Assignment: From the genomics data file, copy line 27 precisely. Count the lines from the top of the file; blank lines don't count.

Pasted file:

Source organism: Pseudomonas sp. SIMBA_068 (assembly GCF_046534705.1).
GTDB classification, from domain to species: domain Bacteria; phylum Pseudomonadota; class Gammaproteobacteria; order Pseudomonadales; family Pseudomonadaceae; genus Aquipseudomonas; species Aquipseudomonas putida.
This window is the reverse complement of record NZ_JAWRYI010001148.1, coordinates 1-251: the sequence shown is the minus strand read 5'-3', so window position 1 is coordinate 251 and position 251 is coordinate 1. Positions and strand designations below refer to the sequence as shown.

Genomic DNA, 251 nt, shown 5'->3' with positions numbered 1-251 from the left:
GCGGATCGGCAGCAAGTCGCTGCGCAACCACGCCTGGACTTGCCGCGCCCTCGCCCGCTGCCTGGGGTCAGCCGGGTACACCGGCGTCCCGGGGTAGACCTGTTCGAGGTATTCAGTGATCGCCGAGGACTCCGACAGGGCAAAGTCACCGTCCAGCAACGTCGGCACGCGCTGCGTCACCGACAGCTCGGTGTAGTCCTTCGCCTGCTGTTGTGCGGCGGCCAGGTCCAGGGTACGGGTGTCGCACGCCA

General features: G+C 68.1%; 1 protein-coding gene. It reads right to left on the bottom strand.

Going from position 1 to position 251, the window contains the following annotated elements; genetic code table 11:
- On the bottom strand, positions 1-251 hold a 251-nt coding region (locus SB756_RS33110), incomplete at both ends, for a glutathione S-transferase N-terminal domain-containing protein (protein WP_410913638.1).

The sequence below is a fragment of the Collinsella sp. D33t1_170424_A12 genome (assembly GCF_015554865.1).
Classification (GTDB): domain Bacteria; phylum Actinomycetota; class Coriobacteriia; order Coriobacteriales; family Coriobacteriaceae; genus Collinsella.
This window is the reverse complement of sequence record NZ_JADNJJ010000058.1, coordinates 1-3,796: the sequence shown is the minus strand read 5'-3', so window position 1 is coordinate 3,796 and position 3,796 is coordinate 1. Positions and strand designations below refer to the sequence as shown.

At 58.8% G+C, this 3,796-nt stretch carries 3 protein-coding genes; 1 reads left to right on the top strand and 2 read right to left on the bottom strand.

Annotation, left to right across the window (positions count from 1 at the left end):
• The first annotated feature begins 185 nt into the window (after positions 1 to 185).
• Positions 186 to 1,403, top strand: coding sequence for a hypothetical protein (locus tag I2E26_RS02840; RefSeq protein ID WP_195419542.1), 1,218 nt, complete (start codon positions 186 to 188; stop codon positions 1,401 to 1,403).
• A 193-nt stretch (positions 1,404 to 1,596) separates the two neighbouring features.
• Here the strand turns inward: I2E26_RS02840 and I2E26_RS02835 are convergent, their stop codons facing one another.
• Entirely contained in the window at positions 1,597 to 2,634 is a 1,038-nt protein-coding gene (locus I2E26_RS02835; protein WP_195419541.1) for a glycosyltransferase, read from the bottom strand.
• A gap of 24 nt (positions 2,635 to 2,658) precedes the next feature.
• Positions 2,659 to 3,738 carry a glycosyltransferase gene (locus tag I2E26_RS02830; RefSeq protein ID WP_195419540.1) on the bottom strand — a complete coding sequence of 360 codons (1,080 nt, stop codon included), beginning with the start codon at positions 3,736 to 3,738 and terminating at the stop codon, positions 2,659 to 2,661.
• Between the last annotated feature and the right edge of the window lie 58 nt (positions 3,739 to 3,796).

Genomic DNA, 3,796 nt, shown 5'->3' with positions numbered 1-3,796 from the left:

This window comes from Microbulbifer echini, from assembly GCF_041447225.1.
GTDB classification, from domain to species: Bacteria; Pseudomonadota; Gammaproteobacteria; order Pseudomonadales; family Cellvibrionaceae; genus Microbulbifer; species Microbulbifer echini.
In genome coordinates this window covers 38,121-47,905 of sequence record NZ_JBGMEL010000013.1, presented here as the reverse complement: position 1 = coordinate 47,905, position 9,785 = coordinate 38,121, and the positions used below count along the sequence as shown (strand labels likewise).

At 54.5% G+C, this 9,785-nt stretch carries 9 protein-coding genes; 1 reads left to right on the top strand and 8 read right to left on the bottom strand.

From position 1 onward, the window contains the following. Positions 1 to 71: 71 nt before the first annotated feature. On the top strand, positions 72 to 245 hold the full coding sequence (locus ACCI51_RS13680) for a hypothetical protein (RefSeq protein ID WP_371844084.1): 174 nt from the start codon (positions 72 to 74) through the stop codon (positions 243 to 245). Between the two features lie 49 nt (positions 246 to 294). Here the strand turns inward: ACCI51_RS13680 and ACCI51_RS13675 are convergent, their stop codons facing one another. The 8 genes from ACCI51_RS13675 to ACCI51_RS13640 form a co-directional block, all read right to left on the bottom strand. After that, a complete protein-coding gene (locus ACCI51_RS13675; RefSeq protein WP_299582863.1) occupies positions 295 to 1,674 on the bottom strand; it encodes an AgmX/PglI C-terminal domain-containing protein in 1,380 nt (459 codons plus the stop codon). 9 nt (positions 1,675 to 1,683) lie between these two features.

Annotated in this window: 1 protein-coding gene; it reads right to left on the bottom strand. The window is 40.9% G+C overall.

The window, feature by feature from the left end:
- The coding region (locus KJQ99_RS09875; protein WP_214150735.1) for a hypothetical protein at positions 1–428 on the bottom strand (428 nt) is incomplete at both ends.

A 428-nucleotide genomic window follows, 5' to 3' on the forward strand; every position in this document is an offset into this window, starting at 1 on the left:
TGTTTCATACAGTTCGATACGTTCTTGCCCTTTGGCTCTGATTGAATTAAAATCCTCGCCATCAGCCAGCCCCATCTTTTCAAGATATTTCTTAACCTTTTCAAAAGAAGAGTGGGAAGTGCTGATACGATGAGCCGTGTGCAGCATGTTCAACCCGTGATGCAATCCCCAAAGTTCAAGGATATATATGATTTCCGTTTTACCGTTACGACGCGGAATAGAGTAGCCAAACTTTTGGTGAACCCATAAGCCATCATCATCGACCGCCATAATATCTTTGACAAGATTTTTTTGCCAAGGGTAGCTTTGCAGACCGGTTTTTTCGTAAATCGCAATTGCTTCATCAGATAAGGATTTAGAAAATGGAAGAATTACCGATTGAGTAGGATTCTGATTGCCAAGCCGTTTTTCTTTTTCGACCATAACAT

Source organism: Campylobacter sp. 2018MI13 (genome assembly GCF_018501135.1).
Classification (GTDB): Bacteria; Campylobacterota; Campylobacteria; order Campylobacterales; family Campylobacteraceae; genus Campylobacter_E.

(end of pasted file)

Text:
From position 1 onward, the window contains the following. Positions 1 to 71: 71 nt before the first annotated feature. On the top strand, positions 72 to 245 hold the full coding sequence (locus ACCI51_RS13680) for a hypothetical protein (RefSeq protein ID WP_371844084.1): 174 nt from the start codon (positions 72 to 74) through the stop codon (positions 243 to 245). Between the two features lie 49 nt (positions 246 to 294). Here the strand turns inward: ACCI51_RS13680 and ACCI51_RS13675 are convergent, their stop codons facing one another. The 8 genes from ACCI51_RS13675 to ACCI51_RS13640 form a co-directional block, all read right to left on the bottom strand. After that, a complete protein-coding gene (locus ACCI51_RS13675; RefSeq protein WP_299582863.1) occupies positions 295 to 1,674 on the bottom strand; it encodes an AgmX/PglI C-terminal domain-containing protein in 1,380 nt (459 codons plus the stop codon). 9 nt (positions 1,675 to 1,683) lie between these two features.